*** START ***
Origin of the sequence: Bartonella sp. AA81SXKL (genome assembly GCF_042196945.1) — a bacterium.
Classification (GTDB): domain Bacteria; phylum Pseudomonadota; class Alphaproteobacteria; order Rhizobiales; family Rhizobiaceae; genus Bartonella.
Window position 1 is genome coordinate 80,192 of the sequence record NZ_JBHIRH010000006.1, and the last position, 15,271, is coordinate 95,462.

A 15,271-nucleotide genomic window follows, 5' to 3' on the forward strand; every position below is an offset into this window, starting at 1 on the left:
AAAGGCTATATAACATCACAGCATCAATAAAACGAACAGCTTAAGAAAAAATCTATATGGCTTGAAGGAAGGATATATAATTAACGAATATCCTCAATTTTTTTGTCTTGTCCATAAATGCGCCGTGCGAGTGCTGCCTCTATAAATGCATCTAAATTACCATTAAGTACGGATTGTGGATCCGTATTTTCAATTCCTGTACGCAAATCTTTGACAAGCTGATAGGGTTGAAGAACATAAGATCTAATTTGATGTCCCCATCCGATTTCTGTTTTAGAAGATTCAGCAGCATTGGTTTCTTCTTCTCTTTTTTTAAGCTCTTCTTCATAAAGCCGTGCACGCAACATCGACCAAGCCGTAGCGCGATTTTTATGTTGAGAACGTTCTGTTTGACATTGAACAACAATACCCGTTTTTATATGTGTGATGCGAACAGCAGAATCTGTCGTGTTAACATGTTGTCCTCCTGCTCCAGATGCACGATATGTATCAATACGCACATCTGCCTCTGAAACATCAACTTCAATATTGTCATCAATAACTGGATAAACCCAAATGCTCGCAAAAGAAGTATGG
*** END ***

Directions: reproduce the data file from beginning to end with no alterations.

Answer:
Origin of the sequence: Bartonella sp. AA81SXKL (genome assembly GCF_042196945.1) — a bacterium.
Classification (GTDB): domain Bacteria; phylum Pseudomonadota; class Alphaproteobacteria; order Rhizobiales; family Rhizobiaceae; genus Bartonella.
Window position 1 is genome coordinate 80,192 of the sequence record NZ_JBHIRH010000006.1, and the last position, 15,271, is coordinate 95,462.

A 15,271-nucleotide genomic window follows, 5' to 3' on the forward strand; every position below is an offset into this window, starting at 1 on the left:
AAAGGCTATATAACATCACAGCATCAATAAAACGAACAGCTTAAGAAAAAATCTATATGGCTTGAAGGAAGGATATATAATTAACGAATATCCTCAATTTTTTTGTCTTGTCCATAAATGCGCCGTGCGAGTGCTGCCTCTATAAATGCATCTAAATTACCATTAAGTACGGATTGTGGATCCGTATTTTCAATTCCTGTACGCAAATCTTTGACAAGCTGATAGGGTTGAAGAACATAAGATCTAATTTGATGTCCCCATCCGATTTCTGTTTTAGAAGATTCAGCAGCATTGGTTTCTTCTTCTCTTTTTTTAAGCTCTTCTTCATAAAGCCGTGCACGCAACATCGACCAAGCCGTAGCGCGATTTTTATGTTGAGAACGTTCTGTTTGACATTGAACAACAATACCCGTTTTTATATGTGTGATGCGAACAGCAGAATCTGTCGTGTTAACATGTTGTCCTCCTGCTCCAGATGCACGATATGTATCAATACGCACATCTGCCTCTGAAACATCAACTTCAATATTGTCATCAATAACTGGATAAACCCAAATGCTCGCAAAAGAAGTATGG